How to Make Wine?
This week learn all the process of winemaking with Fancy Academy. What are all the steps from the vineyard to the bottle?
The first step of wine making is picking. One of the most crucial decisions for the winemaker to make is to know when to start the harvest. Choosing this perfect moment is a bit tricky. Grapes need to be ripe for quality wine, at the same time if they stay too long on the vines, the grapes has more chance to be damaged due to cold weather or disease.
They usually start picking sparkling wine grape then white wine grapes, red wine grapes and finally iced wine grapes.
There is two way to pick wine grapes hand-picked or by mechanical harvesters. A worker can pick about 2 tons of grapes within 8 hours whereas machinery can harvest between 80 to 200 tons of grapes in 8 hours. However, using mechanical method increase the potential damage done to grapes.
Once the grapes have been picked, the winemaker will extract their juice. First grapes get de-stemmed then crushed. The juice extracted is called wine must. In general, winemakers use machinery that very gently crushe the grapes without crushing seeds. If the seed is crushed it can lead to far too much tannin. For sparkling wine, the winemaker will skip this step and the grapes will go through something called whole-cluster pressing. Sometimes pressing occurs as a final step, which aims to squeeze as much juice out of the grape as possible.
Did you know? Whether grapes are red or white, the juice you get from pressing is white. Red wine gets its color while the juice ferments (next step!) with the red grape skins.
Fermentation is when juice is housed in a vessel (such as oak barrels or stainless steel tanks) and is exposed to yeast and heat. The yeast's job is to eat the sugars in the juice and convert it to alcohol and CO2. Of course, the CO2 doesn't stay in the fermenting juice (otherwise you'd have a carbonated beverage, like sparkling wine); it's simply released into the air.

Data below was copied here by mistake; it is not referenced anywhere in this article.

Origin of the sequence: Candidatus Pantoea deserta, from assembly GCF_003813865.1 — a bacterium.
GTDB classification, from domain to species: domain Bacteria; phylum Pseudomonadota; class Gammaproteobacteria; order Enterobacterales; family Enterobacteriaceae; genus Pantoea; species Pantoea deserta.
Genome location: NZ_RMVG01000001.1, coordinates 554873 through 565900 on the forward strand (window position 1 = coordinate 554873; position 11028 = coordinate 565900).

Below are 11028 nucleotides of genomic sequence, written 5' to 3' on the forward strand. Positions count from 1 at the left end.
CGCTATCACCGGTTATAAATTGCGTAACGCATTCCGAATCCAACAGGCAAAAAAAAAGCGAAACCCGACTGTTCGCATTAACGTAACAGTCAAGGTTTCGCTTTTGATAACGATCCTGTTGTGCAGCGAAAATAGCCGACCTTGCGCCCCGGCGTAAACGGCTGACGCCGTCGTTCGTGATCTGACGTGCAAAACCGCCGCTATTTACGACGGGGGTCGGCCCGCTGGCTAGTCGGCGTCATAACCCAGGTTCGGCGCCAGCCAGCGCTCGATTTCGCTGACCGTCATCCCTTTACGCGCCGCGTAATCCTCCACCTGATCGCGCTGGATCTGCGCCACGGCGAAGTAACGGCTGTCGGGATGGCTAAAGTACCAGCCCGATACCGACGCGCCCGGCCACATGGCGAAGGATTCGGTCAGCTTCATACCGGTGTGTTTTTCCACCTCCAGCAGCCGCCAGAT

Innovation: In the 1950s and 1960s, stainless steel fermentation tanks rocked the wine producing world; they were easily cleaned, prevented bacterial growth and could help control the temperature of fermenting wine.
After fermentation, the wine is transferred in another vessel such as oak barrel to begin the aging process. Letting the wine age for a specific amount of time can make all the difference to the final product.
Red wine aged in new oak tend to smell and taste like sweet, vanilla, cinnamon and pepper.
All about the oak: When wineries use oak barrels to age their wine, three types of oak are used: American oak, French oak and Hungarian oak. Vintners will select which kind of oak they want to use depending on what kind of qualities they want their wine to have.
As it's aging in the oak barrels, vintners will taste-test at regular intervals. Once they've determined their wine has aged the right amount of time, it's then off for the final step before hitting the shelves...
But that doesn't mean they're ready for actual consumption. Depending on the style, the wine may be ready to drink, or may require even a little more aging in the bottle. For example, the Spanish are famous for aging their wines before release. The Rioja Gran Reservas requires a minimum of 24 months in the oak barrels and another 36 months in the bottle! Needless to say, that excellent beverage in your hands is likely the result of a passionate process involving calculation, precision and much fine-tuning. Drink and bask in its glory.
Now that you know everything about the process of wine making, let’s enjoy some good wine with your digital sommelier PetitFancy.
Your Fancy Team